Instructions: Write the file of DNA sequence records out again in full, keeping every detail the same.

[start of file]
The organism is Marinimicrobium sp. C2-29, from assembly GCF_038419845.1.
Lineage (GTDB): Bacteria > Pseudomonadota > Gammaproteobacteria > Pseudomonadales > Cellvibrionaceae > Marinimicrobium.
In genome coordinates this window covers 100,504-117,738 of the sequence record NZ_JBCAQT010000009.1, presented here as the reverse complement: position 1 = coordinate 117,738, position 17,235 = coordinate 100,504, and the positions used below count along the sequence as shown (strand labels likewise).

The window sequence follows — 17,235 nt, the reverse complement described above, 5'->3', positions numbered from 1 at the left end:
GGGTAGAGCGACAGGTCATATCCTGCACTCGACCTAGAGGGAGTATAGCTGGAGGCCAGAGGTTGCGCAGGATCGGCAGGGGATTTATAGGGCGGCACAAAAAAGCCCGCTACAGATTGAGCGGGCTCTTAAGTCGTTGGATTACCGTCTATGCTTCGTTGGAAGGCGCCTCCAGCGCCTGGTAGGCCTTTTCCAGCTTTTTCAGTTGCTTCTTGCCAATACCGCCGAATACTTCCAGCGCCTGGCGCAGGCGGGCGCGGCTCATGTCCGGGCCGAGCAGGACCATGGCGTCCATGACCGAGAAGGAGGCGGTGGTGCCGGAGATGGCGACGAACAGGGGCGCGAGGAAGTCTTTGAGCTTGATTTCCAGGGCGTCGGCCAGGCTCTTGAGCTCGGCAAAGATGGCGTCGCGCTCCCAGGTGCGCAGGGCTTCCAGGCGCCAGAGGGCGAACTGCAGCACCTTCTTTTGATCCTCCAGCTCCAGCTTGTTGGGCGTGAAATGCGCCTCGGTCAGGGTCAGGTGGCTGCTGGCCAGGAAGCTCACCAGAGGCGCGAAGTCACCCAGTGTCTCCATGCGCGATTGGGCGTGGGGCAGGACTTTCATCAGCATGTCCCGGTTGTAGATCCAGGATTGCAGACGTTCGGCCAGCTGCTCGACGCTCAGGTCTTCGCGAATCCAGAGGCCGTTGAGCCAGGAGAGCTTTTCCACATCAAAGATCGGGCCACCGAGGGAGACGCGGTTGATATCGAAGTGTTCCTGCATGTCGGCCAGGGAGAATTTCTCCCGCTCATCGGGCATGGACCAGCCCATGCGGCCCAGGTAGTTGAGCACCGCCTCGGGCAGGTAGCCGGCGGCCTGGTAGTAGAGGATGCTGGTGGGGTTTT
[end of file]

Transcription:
The organism is Marinimicrobium sp. C2-29, from assembly GCF_038419845.1.
Lineage (GTDB): Bacteria > Pseudomonadota > Gammaproteobacteria > Pseudomonadales > Cellvibrionaceae > Marinimicrobium.
In genome coordinates this window covers 100,504-117,738 of the sequence record NZ_JBCAQT010000009.1, presented here as the reverse complement: position 1 = coordinate 117,738, position 17,235 = coordinate 100,504, and the positions used below count along the sequence as shown (strand labels likewise).

The window sequence follows — 17,235 nt, the reverse complement described above, 5'->3', positions numbered from 1 at the left end:
GGGTAGAGCGACAGGTCATATCCTGCACTCGACCTAGAGGGAGTATAGCTGGAGGCCAGAGGTTGCGCAGGATCGGCAGGGGATTTATAGGGCGGCACAAAAAAGCCCGCTACAGATTGAGCGGGCTCTTAAGTCGTTGGATTACCGTCTATGCTTCGTTGGAAGGCGCCTCCAGCGCCTGGTAGGCCTTTTCCAGCTTTTTCAGTTGCTTCTTGCCAATACCGCCGAATACTTCCAGCGCCTGGCGCAGGCGGGCGCGGCTCATGTCCGGGCCGAGCAGGACCATGGCGTCCATGACCGAGAAGGAGGCGGTGGTGCCGGAGATGGCGACGAACAGGGGCGCGAGGAAGTCTTTGAGCTTGATTTCCAGGGCGTCGGCCAGGCTCTTGAGCTCGGCAAAGATGGCGTCGCGCTCCCAGGTGCGCAGGGCTTCCAGGCGCCAGAGGGCGAACTGCAGCACCTTCTTTTGATCCTCCAGCTCCAGCTTGTTGGGCGTGAAATGCGCCTCGGTCAGGGTCAGGTGGCTGCTGGCCAGGAAGCTCACCAGAGGCGCGAAGTCACCCAGTGTCTCCATGCGCGATTGGGCGTGGGGCAGGACTTTCATCAGCATGTCCCGGTTGTAGATCCAGGATTGCAGACGTTCGGCCAGCTGCTCGACGCTCAGGTCTTCGCGAATCCAGAGGCCGTTGAGCCAGGAGAGCTTTTCCACATCAAAGATCGGGCCACCGAGGGAGACGCGGTTGATATCGAAGTGTTCCTGCATGTCGGCCAGGGAGAATTTCTCCCGCTCATCGGGCATGGACCAGCCCATGCGGCCCAGGTAGTTGAGCACCGCCTCGGGCAGGTAGCCGGCGGCCTGGTAGTAGAGGATGCTGGTGGGGTTTT